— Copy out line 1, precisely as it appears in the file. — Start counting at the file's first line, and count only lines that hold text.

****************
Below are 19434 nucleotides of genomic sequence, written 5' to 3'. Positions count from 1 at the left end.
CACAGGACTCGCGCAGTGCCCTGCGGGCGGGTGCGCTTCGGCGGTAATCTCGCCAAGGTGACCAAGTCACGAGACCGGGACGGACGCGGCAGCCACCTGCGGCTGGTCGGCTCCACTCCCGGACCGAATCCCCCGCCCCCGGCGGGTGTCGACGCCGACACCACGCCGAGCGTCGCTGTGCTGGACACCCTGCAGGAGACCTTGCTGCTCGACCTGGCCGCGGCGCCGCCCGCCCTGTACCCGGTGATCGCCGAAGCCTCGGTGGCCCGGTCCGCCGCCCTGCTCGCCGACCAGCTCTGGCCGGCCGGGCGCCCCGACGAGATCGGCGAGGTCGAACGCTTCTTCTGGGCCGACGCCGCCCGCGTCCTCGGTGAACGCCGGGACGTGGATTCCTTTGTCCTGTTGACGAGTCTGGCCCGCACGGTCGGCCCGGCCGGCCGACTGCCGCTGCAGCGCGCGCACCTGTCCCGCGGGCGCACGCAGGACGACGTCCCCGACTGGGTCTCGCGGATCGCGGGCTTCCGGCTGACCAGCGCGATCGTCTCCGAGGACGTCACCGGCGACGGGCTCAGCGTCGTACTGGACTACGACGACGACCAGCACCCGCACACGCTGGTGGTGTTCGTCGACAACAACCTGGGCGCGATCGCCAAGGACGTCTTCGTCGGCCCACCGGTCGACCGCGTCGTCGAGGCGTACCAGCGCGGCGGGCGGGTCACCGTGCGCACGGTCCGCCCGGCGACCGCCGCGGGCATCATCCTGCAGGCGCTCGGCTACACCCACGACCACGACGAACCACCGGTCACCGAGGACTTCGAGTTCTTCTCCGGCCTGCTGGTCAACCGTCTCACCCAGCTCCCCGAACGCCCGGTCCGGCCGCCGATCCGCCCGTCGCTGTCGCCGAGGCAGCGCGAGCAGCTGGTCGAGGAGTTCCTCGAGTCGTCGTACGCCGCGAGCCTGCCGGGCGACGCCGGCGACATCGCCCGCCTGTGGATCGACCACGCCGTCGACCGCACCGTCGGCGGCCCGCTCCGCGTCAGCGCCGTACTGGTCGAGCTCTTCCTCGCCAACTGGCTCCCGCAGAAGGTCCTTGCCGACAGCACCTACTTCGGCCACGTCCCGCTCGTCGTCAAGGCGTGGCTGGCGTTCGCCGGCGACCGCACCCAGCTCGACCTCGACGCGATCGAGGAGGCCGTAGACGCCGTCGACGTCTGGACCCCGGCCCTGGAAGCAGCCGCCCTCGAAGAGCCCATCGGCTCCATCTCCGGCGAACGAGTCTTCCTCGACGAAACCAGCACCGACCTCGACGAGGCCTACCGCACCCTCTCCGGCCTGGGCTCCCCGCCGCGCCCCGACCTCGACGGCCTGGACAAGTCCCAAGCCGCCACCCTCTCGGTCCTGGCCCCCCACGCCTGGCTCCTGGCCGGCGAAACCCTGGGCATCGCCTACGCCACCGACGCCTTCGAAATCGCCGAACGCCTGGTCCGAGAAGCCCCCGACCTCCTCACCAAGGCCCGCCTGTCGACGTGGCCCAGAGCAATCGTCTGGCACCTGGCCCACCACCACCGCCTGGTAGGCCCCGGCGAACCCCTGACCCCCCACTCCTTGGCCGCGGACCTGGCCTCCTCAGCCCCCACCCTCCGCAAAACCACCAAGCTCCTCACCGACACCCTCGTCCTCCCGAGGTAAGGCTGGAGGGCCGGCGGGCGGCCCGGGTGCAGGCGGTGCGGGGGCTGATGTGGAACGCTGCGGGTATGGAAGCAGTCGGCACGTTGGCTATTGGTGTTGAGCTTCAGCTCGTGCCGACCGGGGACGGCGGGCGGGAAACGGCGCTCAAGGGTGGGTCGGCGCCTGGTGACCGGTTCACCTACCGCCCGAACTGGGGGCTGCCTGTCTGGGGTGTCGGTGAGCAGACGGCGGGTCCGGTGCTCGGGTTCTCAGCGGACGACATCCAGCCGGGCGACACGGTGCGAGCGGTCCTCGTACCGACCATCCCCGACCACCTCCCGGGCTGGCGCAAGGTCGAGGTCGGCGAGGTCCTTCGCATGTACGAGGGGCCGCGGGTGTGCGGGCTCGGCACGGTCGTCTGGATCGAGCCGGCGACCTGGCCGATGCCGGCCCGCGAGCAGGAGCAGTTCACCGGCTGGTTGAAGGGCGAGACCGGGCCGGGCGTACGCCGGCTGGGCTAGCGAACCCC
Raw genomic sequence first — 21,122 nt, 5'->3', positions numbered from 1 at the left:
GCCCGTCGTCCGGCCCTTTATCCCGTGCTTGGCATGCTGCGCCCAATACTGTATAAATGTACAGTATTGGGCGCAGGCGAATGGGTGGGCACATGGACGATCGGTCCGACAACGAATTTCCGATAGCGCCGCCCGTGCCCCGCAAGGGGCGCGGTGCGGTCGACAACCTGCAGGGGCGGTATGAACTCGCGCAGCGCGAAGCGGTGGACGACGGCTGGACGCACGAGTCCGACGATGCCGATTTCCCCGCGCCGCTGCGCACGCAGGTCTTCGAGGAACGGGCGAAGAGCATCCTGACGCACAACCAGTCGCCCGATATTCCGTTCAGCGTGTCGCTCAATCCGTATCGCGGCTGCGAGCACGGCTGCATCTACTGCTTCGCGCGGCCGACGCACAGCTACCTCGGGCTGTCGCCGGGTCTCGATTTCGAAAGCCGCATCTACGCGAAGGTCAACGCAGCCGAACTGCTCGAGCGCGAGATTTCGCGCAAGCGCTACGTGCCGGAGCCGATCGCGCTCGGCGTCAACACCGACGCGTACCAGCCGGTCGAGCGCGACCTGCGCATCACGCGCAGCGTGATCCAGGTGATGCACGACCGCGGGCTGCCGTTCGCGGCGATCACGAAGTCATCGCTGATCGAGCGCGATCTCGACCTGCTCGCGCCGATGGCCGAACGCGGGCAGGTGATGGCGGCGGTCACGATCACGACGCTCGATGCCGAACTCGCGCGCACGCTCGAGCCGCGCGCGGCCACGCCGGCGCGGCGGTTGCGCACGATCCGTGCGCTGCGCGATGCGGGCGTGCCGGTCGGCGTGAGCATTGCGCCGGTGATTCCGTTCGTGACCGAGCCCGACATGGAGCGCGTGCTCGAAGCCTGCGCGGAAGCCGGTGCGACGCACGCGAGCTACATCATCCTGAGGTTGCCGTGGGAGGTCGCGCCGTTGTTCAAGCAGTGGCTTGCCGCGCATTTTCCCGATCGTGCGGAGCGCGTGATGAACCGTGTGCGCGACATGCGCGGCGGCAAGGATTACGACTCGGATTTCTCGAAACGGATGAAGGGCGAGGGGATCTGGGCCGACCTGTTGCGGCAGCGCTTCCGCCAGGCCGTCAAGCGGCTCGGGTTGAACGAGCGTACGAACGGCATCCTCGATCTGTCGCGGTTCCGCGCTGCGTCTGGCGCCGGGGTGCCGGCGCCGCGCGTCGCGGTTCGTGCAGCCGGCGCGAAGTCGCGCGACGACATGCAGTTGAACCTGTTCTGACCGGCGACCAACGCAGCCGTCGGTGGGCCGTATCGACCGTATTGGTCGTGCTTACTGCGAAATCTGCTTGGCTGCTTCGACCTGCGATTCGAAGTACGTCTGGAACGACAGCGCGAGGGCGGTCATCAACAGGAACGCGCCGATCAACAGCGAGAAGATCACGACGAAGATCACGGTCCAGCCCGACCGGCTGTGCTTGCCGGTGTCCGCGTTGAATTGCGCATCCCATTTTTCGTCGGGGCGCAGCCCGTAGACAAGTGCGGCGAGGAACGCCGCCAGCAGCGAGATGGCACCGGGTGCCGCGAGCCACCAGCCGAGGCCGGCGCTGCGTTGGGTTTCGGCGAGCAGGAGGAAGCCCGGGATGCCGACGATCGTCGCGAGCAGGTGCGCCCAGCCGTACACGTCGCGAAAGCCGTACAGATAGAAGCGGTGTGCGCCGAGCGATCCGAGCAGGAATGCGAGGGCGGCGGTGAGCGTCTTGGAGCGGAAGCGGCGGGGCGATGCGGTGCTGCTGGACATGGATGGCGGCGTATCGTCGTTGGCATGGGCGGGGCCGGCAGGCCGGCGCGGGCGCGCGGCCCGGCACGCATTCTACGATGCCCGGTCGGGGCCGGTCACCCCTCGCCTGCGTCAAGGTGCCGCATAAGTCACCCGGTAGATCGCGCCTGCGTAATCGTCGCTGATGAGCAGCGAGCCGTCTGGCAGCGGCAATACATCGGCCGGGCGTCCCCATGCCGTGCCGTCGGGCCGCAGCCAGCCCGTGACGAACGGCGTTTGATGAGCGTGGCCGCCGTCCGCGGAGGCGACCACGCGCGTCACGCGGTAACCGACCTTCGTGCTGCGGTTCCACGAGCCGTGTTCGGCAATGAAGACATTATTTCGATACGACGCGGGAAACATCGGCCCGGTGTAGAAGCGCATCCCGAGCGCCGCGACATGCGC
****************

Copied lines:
Below are 19434 nucleotides of genomic sequence, written 5' to 3'. Positions count from 1 at the left end.